And finally, The New Yorker’s Bob Mankoff looks at what is often considered to be one of the hardest forms of cartoon to master: the captionless gag.

The Round-up

June 30, 2013 in Events, General, Links, News

Above: Michael Chaney, associate professor of English at Dartmouth College, on how to read a graphic novel.

The Cartoon Cafe is now up and running in Eastbourne, following a successful opening earlier this month. Established and run by Timothy Benson, the cartoon historian and author, the venue is open seven days a week, combines a gallery space and coffee shop, and will be showing a wide variety of political cartoons. Click here for more details, and follow this link to read some local coverage from earlier in the year.

It’s About Time, the selling exhibition of original cartoon artwork and high-quality prints that was first shown as part of this year’s Shrewsbury International Cartoon Festival is now going on tour.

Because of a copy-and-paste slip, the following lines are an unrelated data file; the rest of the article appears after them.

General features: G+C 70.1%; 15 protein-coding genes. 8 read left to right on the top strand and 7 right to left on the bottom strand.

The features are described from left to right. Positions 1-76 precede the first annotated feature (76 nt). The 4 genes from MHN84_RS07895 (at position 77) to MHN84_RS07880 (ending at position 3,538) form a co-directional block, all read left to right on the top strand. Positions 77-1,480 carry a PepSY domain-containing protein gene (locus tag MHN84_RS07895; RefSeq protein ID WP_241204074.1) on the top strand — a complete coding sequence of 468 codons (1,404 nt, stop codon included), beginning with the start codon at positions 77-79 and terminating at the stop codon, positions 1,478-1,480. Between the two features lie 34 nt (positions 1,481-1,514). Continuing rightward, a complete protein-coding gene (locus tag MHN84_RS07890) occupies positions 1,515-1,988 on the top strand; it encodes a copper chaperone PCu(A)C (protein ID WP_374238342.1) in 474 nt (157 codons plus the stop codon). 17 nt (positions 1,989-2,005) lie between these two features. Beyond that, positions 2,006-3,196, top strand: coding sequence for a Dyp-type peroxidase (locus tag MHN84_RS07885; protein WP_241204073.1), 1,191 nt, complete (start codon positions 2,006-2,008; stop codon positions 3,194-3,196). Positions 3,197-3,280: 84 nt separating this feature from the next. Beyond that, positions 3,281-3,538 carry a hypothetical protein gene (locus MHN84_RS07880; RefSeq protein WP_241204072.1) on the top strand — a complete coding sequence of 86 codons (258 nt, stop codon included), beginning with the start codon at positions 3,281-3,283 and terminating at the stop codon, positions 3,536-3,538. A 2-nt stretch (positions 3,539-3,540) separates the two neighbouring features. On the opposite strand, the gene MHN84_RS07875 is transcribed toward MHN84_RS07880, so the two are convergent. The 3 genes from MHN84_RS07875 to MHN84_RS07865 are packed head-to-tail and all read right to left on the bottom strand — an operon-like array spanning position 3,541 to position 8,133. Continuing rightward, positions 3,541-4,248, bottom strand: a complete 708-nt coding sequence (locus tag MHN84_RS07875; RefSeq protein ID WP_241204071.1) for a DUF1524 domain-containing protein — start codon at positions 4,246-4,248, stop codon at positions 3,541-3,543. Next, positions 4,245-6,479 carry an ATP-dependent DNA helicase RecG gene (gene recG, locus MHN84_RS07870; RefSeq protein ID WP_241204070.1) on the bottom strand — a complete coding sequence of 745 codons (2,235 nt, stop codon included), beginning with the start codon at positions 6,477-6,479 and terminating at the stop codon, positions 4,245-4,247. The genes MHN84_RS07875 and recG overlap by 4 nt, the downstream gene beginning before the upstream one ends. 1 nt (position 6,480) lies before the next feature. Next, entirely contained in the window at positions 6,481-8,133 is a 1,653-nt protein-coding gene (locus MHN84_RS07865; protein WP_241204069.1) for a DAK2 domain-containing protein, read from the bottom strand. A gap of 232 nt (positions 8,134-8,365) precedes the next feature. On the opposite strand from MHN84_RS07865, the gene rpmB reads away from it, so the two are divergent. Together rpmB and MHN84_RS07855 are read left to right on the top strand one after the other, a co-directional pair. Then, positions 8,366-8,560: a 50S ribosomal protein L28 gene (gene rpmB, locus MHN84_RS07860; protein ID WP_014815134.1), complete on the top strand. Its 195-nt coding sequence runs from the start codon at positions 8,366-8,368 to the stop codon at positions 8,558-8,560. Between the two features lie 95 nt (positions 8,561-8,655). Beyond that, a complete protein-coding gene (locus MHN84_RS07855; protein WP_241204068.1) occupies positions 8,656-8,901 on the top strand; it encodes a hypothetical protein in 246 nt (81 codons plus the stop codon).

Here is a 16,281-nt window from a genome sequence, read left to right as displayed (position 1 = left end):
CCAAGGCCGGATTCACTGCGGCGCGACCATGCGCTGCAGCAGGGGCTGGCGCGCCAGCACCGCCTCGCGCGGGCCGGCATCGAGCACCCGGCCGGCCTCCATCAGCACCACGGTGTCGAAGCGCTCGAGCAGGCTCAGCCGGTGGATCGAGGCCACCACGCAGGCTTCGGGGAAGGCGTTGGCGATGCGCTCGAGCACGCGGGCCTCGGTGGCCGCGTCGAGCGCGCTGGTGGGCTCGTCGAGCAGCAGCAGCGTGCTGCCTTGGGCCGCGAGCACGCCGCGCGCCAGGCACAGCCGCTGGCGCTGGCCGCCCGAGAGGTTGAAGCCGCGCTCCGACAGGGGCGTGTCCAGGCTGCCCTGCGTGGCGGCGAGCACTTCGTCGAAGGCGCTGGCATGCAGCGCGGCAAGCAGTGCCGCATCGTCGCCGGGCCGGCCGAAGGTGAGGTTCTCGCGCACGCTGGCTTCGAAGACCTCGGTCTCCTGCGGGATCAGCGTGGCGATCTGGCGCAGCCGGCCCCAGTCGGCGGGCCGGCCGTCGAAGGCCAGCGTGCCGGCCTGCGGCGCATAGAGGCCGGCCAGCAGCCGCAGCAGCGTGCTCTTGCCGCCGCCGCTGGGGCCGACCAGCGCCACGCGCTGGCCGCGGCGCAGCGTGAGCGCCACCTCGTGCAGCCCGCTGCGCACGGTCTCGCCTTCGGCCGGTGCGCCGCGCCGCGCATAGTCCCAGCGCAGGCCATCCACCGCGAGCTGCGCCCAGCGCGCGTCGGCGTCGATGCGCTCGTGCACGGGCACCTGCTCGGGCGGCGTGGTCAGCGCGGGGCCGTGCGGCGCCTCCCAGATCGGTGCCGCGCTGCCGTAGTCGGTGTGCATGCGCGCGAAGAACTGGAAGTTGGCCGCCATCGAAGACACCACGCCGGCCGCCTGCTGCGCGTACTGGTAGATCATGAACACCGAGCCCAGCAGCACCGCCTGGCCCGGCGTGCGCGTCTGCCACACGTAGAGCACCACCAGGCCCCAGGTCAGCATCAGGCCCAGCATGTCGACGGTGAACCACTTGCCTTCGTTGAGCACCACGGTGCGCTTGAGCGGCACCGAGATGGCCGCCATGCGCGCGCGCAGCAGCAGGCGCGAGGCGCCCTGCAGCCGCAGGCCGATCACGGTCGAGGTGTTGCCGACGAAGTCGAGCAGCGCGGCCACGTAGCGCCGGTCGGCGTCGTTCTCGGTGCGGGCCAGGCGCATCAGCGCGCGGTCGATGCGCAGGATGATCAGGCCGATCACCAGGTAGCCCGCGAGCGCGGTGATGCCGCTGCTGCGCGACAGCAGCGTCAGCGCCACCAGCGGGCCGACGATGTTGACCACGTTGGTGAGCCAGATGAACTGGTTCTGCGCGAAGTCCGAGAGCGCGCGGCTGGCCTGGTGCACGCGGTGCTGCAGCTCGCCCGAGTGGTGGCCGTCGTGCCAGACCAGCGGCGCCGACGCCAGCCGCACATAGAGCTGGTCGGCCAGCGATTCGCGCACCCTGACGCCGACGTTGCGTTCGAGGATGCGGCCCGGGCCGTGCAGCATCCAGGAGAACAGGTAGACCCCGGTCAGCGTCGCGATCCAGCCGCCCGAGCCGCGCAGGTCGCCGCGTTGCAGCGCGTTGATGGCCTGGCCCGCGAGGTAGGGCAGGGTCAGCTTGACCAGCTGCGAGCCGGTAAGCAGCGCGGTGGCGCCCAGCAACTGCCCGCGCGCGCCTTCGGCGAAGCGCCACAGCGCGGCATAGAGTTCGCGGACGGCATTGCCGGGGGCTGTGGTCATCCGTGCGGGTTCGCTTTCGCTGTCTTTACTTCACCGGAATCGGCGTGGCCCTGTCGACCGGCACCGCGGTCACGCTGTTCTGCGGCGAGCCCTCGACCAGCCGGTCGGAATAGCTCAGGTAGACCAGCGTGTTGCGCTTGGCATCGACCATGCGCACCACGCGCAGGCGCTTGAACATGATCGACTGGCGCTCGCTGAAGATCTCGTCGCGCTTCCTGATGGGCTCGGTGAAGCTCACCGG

First stop will be Ludlow Assembly Rooms from 1-28 July. Roger Penwill, Shrewsbury festival chairman and a member of Procartoonists.org, will be giving a talk there from 7pm on 12 July. Entitled The World of Cartoons, Roger describes it as “an illustrated talk recounting my experiences of cartoon events and cartoonists outside the UK”. You can find out more and book your place (for a very reasonable fiver) by following this link. The exhibition will later travel to Wem Town Hall from 1 August until 30 September.